Given Paul Ryan, the president is suddenly not so scary.
Once upon a time, the GOP had two demographics left in its pocket: Southern white men, and seniors. Unhappy with that turn of events, the party's nominee decided to winnow down its base even further by nominating Paul Ryan.
Even before his running mate was booed by a lobbying group for older Americans on Friday, Republican presidential nominee Mitt Romney was losing support among such voters, whose backing is crucial to his hopes of winning the November 6 election.
New polling by Reuters/Ipsos indicates that during the past two weeks - since just after the Democratic National Convention - support for Romney among Americans age 60 and older has crumbled, from a 20-point lead over Democratic President Barack Obama to less than 4 points.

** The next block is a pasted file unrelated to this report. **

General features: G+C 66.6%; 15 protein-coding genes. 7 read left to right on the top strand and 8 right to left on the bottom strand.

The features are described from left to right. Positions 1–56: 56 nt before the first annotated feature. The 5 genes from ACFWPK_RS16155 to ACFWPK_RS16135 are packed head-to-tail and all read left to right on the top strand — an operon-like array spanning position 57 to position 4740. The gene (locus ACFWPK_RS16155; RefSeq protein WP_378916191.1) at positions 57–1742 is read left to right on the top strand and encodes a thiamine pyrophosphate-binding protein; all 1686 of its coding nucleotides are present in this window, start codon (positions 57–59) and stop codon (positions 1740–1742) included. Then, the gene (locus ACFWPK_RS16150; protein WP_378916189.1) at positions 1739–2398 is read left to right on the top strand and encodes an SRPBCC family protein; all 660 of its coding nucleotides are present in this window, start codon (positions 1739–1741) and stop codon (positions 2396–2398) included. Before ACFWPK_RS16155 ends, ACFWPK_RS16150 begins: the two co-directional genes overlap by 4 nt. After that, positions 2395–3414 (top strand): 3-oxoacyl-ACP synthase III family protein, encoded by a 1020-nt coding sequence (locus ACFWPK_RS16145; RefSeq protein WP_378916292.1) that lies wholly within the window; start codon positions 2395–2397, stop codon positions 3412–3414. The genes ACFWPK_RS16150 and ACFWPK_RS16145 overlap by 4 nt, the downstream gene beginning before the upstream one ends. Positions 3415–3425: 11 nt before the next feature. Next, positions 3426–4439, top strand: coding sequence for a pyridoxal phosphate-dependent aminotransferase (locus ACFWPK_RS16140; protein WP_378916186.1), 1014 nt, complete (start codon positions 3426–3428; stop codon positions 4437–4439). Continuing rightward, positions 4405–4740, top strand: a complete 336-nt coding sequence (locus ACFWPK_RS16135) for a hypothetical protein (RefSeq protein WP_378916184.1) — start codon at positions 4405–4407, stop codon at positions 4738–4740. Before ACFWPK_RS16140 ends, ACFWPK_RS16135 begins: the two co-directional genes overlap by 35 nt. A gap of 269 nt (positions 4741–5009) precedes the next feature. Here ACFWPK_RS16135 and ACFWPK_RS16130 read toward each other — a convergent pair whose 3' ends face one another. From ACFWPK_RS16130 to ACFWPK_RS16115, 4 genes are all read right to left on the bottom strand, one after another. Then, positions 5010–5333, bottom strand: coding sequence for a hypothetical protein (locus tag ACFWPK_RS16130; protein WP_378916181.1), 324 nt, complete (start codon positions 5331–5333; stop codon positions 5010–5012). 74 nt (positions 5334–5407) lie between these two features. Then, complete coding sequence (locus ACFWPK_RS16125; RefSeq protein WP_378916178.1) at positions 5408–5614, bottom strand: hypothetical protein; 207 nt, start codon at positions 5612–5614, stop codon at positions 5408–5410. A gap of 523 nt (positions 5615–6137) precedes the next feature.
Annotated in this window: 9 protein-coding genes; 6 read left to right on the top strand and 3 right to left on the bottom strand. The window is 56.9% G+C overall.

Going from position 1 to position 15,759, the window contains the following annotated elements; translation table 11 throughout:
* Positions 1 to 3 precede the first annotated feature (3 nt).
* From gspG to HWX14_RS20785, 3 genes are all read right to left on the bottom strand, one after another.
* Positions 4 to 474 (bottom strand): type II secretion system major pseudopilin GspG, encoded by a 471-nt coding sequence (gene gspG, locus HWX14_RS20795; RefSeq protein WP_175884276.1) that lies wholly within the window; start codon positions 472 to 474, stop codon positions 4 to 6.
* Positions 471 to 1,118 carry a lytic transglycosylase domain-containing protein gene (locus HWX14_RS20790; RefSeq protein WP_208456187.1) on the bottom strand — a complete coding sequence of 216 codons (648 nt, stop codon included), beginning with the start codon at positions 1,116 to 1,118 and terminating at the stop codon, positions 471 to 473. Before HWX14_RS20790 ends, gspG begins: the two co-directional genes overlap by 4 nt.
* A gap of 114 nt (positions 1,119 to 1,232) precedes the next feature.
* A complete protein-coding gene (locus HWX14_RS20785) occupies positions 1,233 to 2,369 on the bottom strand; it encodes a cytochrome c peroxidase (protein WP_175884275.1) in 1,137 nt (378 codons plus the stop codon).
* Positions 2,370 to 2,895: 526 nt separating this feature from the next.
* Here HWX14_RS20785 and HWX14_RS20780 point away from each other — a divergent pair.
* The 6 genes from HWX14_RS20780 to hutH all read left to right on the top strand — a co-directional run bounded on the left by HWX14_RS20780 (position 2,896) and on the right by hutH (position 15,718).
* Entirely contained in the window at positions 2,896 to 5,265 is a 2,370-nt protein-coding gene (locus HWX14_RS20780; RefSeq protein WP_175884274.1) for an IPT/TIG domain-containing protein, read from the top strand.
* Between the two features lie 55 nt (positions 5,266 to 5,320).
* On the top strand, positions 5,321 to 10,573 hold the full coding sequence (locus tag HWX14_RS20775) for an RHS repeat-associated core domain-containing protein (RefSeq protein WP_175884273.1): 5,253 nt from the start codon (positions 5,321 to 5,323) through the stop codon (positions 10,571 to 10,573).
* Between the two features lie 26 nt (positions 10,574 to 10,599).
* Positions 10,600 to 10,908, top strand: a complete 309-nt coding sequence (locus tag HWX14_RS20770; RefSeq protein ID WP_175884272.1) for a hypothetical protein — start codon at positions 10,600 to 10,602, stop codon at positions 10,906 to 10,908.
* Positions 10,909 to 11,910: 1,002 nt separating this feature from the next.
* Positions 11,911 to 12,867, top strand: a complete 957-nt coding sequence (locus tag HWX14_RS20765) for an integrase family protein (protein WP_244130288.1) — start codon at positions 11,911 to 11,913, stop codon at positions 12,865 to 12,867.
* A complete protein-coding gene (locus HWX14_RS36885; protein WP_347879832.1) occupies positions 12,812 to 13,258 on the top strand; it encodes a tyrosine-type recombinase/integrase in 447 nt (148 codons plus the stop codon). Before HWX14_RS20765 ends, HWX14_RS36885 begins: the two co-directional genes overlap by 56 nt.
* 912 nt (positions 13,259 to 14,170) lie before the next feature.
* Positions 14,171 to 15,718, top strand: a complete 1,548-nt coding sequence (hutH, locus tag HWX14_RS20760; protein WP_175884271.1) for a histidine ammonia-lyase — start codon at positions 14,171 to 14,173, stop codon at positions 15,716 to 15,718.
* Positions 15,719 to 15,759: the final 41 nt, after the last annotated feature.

On our own weekly polling
by Public Policy Polling, Romney went from a 51-45 advantage
among those over the age of 65 two weeks ago, to a one-point 48-47 deficit
That seven-point shift is less dramatic than the 16-point shift that Ipsos has seen (PPP saw a much smaller original gap), but either way, we're seeing a significant change in one of the most important voting demographics. Not only are seniors the most likely age group to vote, but they were one of the few keeping Romney's numbers afloat.
It would certainly explain Romney's falling numbers.